Understanding the pharmacokinetics, blood compatibility, biodistribution and clearance properties of nanoparticles is of great importance to their translation to clinical application. In this paper we report the biodistribution and pharmacokinetic properties of tobacco mosaic virus (TMV) in the forms of 300×18nm2 rods and 54nm-sized spheres. The availability of rods and spheres made of the same protein provides a unique scaffold to study the effect of nanoparticle shape on in vivo fate. For enhanced biocompatibility, we also considered a PEGylated formulation. Overall, the versions of nanoparticles exhibited comparable in vivo profiles; a few differences were noted: data indicate that rods circulate longer than spheres, illustrating the effect that shape plays on circulation. Also, PEGylation increased circulation times. We found that macrophages in the liver and spleen cleared the TMV rods and spheres from circulation. In the spleen, the viral nanoparticles trafficked through the marginal zone before eventually co-localizing in B-cell follicles. TMV rods and spheres were cleared from the liver and spleen within days with no apparent changes in histology, it was noted that spheres are more rapidly cleared from tissues compared to rods. Further, blood biocompatibility was supported, as none of the formulations induced clotting or hemolysis. This work lays the foundation for further application and tailoring of TMV for biomedical applications. © 2013 Elsevier Inc.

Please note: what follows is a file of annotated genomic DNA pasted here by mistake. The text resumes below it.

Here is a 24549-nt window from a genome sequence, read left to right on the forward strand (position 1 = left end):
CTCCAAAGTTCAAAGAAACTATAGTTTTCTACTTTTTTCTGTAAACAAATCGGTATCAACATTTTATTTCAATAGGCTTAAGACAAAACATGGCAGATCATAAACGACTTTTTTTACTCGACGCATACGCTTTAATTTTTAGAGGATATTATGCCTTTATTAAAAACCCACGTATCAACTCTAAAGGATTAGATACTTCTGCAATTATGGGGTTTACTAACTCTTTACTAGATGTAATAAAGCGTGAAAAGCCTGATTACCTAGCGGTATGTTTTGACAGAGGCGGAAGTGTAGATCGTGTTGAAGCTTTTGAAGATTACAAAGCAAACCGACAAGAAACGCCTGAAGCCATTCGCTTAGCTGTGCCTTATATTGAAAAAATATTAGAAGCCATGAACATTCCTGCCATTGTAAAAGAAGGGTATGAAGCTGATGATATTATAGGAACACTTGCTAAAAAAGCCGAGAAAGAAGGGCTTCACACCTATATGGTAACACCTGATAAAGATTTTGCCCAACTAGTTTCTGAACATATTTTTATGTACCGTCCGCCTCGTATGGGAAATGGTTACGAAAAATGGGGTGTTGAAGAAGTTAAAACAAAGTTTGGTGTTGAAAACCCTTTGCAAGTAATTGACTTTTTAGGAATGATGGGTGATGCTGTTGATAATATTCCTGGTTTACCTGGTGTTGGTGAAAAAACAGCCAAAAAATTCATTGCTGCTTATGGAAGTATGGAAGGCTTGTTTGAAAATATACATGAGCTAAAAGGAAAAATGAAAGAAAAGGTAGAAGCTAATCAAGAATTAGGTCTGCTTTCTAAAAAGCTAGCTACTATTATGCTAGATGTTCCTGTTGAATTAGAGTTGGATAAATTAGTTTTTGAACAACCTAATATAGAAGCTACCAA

Bruckman, M. A., Randolph, L. N., VanMeter, A., Hern, S., Shoffstall, A. J., Taurog, R. E., & Steinmetz, N. F. (2014). Biodistribution, pharmacokinetics, and blood compatibility of native and PEGylated tobacco mosaic virus nano-rods and -spheres in mice. Virology, 449, 163–173. https://doi.org/10.1016/j.virol.2013.10.035